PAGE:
This morning I woke up at 4:45am, hopped out of bed, and raced to the university parking lot for field day. It’s pretty much a flea market with an emphasis in ham radio and associated electronics. This is a panorama of the parking lot the tailgate was held in, taken from the roof of a parking garage at about 9am. The UCF ARC (the amateur radio club which sponsored the event) is stationed under the white tent.
My goal was to purchase a [working] oscilloscope, and I lucked-out. I ended-up purchasing two, and I’m glad I did! The 1st one (the one with the green circular screen) crapped-out on me after literally 1 minute. (By crapped-out I mean it started spurring thick gray smoke and made my whole apartment smell like a burned marshmallow). At $5, I’m not crying over it. The second one is a 1969 Tektronix 561A 10 MHz oscilloscope. Just think, these things just started started being produced the same year Neil Armstrong walked on the moon. I tested it and it seems to be functioning well. At $10, I’m very happy!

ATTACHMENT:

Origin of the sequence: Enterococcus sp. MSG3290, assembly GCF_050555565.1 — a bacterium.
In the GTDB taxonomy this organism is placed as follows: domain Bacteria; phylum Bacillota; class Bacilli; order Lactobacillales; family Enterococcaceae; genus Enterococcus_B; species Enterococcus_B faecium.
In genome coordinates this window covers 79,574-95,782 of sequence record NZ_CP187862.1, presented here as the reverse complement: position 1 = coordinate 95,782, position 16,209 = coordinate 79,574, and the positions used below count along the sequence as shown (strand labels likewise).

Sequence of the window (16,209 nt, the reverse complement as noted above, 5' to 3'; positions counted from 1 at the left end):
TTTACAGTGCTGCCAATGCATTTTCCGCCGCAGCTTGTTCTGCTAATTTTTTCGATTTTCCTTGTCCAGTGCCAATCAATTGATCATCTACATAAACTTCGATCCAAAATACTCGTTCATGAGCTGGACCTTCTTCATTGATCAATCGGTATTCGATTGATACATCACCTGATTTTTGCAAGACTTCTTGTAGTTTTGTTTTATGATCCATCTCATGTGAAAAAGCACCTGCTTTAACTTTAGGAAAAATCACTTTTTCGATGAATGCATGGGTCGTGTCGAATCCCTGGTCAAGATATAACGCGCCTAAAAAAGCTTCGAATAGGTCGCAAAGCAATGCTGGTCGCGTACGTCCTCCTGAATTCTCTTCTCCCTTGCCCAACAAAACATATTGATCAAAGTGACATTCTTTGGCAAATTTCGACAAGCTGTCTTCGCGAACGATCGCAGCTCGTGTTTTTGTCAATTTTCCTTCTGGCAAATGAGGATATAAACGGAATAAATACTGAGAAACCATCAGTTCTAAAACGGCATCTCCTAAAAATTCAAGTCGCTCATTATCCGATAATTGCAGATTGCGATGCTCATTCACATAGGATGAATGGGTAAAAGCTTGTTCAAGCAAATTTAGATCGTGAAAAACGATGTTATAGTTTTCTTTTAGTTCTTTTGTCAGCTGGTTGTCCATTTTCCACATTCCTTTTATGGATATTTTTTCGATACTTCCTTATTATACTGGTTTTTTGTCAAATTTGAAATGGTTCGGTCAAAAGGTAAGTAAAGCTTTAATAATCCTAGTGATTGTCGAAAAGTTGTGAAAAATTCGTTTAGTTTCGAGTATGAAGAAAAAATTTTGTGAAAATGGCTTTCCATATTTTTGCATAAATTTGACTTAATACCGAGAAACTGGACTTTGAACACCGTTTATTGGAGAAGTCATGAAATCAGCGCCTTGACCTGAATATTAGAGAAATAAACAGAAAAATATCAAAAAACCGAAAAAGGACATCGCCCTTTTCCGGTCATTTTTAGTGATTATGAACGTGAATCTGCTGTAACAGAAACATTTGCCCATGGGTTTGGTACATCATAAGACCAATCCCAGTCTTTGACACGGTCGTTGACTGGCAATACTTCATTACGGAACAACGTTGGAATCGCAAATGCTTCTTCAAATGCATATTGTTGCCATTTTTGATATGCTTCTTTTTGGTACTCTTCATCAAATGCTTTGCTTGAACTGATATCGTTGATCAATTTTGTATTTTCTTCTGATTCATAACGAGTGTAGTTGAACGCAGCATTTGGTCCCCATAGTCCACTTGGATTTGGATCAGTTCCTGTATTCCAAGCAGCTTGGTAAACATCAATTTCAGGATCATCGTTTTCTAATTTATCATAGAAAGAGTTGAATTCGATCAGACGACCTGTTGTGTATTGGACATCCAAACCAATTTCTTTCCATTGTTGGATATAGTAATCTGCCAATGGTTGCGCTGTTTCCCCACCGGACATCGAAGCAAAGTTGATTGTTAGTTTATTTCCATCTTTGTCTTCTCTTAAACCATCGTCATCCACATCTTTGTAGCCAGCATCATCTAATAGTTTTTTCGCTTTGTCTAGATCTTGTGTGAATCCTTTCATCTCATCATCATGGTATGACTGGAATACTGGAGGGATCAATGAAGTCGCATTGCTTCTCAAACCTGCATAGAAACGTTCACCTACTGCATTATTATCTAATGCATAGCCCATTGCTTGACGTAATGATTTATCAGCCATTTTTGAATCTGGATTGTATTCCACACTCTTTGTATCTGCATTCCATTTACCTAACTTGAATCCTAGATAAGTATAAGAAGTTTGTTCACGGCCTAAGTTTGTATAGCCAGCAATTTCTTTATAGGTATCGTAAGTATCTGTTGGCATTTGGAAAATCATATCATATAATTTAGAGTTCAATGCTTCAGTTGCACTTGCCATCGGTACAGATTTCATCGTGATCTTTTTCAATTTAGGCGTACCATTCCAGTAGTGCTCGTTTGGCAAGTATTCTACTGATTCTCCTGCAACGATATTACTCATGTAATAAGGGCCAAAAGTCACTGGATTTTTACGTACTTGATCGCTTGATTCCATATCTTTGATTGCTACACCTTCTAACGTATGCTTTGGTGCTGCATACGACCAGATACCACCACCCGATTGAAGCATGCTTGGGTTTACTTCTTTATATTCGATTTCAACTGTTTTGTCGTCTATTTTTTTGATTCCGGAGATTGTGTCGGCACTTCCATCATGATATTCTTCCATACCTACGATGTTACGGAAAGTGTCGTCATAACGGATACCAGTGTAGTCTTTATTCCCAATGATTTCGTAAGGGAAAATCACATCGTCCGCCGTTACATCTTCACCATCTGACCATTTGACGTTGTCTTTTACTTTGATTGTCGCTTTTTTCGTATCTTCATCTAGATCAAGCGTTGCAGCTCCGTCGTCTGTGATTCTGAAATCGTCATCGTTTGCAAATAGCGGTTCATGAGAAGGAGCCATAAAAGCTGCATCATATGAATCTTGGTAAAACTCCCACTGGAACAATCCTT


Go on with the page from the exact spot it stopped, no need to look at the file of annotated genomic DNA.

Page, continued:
Here you can see it attached to my prime number generator described in agonizingly-boring detail over the last several weeks’ posts. It’s attached to one of the microcontroller pins responsible for multiplexing the LED display. Finally, a way to assess high speed power output as a function of time. The output of the microcontroller isn’t performing like I expected, and since it’s a series of pulses I can’t use a volt meter to measure its output. Thus, the need [more like desire] for an oscilloscope.